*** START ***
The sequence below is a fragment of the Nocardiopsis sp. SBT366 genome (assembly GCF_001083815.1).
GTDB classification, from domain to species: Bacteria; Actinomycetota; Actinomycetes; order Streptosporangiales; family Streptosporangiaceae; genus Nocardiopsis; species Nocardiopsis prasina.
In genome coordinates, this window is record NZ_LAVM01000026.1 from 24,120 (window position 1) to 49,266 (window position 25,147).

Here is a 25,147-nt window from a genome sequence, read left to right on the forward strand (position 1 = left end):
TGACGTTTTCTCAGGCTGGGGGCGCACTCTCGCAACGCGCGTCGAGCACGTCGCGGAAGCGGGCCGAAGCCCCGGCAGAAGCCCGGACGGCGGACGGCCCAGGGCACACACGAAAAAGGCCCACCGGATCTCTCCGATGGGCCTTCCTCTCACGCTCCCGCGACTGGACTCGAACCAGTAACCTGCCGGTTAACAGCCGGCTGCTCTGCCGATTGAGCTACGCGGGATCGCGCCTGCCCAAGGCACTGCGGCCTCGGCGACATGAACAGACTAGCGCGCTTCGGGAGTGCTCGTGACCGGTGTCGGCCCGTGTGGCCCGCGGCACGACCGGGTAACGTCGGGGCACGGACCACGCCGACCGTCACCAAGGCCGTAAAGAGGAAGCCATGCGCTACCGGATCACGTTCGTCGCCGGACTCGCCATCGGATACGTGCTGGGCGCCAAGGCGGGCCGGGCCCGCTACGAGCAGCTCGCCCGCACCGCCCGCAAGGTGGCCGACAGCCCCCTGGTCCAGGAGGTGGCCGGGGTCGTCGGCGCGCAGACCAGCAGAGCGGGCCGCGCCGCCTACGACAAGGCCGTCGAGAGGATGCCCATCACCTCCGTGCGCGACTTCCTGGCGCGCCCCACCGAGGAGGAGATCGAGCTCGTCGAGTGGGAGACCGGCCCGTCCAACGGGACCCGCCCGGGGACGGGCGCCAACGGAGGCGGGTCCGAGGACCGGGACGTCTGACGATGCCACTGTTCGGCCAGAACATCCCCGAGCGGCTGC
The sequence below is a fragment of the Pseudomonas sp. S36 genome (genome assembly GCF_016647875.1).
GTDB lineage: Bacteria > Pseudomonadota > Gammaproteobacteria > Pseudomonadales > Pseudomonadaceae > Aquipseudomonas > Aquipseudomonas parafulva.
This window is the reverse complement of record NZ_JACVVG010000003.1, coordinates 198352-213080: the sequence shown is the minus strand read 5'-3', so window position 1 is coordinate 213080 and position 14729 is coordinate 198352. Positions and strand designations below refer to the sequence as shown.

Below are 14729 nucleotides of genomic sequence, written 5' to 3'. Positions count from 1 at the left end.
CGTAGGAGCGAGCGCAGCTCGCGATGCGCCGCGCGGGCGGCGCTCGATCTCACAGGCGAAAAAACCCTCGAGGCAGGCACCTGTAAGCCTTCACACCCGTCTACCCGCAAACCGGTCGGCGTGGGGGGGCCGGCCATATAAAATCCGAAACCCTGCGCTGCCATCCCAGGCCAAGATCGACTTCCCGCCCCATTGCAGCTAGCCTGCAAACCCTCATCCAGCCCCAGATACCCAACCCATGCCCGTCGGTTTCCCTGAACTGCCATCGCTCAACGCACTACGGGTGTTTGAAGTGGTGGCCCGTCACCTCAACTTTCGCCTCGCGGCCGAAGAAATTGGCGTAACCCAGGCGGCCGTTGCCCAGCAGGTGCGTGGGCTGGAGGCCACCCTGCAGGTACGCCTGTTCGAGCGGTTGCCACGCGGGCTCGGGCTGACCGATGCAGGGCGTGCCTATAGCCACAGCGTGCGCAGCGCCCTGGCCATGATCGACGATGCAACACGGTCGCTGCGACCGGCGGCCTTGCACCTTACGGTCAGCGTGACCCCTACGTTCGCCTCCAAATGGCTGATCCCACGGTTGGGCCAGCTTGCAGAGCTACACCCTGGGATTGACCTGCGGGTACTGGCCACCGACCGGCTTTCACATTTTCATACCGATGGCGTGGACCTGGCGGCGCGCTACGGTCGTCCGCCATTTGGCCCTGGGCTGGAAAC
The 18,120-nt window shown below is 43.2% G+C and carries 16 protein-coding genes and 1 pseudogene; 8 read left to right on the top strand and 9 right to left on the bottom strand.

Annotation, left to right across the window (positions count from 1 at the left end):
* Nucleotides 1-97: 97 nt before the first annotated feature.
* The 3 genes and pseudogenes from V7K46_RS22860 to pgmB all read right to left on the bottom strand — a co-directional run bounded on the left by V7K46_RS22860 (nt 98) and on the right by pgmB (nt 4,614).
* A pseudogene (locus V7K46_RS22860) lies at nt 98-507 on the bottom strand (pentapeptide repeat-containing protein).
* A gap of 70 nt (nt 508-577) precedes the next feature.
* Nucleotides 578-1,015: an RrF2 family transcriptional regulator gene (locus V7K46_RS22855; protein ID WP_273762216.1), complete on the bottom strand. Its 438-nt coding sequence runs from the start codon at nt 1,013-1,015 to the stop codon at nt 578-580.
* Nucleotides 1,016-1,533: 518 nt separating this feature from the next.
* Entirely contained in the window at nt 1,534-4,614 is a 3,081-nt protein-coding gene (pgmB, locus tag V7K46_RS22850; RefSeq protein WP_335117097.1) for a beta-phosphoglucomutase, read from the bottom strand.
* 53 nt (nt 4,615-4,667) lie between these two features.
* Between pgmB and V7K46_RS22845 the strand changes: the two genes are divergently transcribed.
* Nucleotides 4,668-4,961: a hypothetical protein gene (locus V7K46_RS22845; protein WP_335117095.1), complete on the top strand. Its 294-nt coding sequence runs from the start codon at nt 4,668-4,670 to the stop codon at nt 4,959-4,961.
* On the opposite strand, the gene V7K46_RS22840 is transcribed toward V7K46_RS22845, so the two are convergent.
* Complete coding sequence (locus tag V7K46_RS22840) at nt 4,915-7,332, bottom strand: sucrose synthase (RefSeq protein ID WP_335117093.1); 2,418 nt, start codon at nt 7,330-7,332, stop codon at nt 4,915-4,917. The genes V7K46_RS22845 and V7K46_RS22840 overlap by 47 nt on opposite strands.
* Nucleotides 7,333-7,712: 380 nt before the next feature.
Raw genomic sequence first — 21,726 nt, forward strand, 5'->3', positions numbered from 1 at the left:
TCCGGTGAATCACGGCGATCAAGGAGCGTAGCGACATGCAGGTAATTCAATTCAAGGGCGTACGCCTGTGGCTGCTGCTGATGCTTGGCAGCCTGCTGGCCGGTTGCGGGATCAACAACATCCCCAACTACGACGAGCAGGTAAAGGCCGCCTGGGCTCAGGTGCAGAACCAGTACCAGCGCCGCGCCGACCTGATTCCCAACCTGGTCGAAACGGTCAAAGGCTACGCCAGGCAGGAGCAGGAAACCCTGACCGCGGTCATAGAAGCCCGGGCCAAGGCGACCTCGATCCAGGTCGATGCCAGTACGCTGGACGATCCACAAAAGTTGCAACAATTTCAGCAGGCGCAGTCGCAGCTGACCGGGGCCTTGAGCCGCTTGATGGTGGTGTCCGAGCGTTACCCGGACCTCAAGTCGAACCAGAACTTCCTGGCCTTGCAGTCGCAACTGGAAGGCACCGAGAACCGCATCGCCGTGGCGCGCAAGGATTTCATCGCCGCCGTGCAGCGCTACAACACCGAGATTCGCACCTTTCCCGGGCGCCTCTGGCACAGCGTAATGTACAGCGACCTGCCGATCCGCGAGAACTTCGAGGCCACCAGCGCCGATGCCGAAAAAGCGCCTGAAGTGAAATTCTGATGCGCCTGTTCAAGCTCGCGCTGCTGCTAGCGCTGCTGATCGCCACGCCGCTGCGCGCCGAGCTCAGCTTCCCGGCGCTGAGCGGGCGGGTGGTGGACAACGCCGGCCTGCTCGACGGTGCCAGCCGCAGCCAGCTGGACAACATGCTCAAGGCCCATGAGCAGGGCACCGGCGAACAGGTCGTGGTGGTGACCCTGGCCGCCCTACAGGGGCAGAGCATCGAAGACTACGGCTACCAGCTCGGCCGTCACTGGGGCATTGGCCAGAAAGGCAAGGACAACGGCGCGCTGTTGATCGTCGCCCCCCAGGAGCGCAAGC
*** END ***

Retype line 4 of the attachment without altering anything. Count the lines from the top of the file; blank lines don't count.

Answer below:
Here is a 25,147-nt window from a genome sequence, read left to right on the forward strand (position 1 = left end):